The name Guágan Barra derives from St. Finbarr, who according to tradition built his monastery on the island here in the 6th century. Guágan was at one time part of the territories of the O'Leary's who lost possession of the land in the plantation that followed the Cromwellian wars. Subsequently it passed to the Townsend family and ultimately the farming tenants under the Land Acts in the early part of this century. The ruins on the island are not part of St. Finbarr’s original settlement but were erected around 1700 by Rev. Denis O'Mahony who, following the footsteps of St. Finbarr, retired to a life of asceticism here. Because of its isolation, in the days of the Penal Laws people travelled from areas far beyond the bounds of the valley to hear Mass in Guágan Barra. One of the most famous 'Mass Path' was that which led from the Borlin Valley to the west via Gowlane Stream and down into Com Rua by way of the savage cleft of Poll. Guágan Barra is unusual among forest parks in that it provides drive around facilities for the motorist and a motor trail can be followed right along the ring road. There are also a number of signposted paths. Slí Loai follows the course of the infant Lee from the lower car park to the head of the great coum - a distance of about 1.5km. From the lower car park there is a choice of several other walks, including the ever-popular Nature Trail which is quite short - less than 1km. For the more energetic there is a very fine walk called Slí Easa which commands magnificent views of the whole glen and the great mountain wall that encloses it.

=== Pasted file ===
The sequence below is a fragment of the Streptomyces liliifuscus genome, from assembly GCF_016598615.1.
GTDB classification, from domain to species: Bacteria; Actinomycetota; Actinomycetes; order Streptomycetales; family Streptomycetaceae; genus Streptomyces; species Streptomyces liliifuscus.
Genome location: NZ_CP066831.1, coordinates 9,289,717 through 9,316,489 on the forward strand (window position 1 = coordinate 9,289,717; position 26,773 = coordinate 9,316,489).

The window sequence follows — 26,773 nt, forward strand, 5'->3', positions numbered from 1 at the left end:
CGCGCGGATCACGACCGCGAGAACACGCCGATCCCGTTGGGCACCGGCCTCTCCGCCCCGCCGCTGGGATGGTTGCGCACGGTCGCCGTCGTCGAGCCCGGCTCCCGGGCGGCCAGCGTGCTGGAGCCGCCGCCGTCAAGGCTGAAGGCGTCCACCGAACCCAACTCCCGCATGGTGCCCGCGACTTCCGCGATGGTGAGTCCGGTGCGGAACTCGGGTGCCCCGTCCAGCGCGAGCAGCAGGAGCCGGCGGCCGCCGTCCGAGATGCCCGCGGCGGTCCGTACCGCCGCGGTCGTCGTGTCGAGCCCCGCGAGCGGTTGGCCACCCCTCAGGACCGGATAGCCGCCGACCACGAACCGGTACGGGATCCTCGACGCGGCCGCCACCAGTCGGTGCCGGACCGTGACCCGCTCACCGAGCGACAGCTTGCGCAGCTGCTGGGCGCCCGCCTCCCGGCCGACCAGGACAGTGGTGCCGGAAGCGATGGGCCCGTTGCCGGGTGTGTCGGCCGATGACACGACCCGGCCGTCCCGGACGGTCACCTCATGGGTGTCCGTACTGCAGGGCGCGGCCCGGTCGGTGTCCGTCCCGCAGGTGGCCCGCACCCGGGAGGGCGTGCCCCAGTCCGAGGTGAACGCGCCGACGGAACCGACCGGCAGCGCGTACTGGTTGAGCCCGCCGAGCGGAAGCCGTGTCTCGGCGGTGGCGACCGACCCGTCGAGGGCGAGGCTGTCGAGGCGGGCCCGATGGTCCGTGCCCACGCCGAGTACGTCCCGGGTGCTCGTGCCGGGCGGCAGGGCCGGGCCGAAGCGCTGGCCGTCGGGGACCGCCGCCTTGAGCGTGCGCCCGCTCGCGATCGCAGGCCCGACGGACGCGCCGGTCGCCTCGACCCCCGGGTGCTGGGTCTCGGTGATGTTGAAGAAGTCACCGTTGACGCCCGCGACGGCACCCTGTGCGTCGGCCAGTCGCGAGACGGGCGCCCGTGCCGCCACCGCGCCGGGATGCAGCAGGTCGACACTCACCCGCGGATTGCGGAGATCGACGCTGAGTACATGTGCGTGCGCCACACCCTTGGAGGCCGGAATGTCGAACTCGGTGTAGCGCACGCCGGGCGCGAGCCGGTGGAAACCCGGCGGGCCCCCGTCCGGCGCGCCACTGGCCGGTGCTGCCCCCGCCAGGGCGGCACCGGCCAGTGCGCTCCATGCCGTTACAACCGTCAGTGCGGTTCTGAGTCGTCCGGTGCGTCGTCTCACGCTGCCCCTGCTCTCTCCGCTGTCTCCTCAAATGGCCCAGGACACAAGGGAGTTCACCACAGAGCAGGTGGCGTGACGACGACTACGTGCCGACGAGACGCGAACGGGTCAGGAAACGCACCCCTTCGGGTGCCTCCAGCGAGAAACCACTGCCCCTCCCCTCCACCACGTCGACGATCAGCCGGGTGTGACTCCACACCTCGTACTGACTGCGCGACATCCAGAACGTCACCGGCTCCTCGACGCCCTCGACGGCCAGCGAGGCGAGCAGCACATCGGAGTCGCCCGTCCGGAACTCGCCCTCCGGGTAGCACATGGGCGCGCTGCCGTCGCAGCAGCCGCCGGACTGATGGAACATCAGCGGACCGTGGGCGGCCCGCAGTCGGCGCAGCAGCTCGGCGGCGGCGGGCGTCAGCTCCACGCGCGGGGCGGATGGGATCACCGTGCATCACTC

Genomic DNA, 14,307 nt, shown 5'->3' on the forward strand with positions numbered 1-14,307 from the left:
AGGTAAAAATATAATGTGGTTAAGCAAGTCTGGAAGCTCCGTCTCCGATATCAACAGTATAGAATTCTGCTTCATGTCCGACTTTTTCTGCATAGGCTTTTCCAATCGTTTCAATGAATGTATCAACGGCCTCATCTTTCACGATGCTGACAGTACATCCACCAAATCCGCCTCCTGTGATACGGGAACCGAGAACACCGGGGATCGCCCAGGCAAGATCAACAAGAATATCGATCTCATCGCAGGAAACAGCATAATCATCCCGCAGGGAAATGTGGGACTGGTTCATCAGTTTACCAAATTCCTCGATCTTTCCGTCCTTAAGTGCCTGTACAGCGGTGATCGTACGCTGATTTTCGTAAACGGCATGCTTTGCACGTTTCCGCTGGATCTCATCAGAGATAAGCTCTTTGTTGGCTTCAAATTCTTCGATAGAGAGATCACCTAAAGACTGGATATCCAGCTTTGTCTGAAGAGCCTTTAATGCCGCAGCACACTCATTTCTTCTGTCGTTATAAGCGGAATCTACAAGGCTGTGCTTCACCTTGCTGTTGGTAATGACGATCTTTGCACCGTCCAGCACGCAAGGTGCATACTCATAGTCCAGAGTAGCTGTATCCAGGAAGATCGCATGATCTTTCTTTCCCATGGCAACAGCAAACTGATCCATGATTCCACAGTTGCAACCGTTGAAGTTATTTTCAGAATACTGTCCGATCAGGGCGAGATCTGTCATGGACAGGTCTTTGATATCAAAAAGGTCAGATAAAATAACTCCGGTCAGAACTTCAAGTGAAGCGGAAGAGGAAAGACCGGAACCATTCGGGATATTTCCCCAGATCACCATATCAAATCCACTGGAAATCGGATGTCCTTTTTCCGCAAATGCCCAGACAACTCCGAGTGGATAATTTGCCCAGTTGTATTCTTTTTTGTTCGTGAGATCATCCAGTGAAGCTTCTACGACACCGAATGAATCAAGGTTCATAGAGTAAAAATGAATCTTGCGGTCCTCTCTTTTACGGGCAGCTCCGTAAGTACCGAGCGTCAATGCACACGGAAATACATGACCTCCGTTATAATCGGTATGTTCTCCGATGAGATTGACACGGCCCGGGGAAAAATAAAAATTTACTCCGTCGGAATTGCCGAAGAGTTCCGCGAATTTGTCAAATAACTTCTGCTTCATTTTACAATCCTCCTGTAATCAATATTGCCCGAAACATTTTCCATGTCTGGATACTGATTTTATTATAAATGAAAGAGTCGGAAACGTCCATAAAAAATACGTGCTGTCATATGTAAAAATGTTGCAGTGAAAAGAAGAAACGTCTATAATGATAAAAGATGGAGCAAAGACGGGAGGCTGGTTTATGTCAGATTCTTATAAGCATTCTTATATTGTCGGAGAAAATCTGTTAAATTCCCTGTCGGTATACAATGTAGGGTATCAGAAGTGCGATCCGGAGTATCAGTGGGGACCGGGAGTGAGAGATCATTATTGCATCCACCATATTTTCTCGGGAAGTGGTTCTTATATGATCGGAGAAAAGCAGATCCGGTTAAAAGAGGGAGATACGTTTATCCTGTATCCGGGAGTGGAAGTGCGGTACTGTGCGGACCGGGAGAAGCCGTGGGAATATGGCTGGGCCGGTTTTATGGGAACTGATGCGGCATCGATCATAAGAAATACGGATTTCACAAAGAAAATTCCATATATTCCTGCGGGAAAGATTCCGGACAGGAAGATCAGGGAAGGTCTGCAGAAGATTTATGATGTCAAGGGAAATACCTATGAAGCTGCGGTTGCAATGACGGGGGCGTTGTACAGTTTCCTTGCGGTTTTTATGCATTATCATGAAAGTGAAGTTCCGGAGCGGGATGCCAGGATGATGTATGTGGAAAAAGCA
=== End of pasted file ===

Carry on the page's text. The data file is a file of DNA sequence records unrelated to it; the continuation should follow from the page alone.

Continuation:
Kenmare won the title of Kerry's tidiest town in 1998 and is surely a deserving winner. It is one of the few planned towns in this part of Ireland and it was laid out in an X-plan by the first Marquees of Lansdowne in 1775 who wanted a model landlord's town. Just off Market Street is the Bronze Age Druid's Circle, which consists of 15 standing stones. It is thought that the Circle was used for human sacrifice. During the famine years the nuns at St. Clare's introduced lace making to create work for women and girls. Some of Ireland’s finest restaurants and hotels have found a home in Kenmare.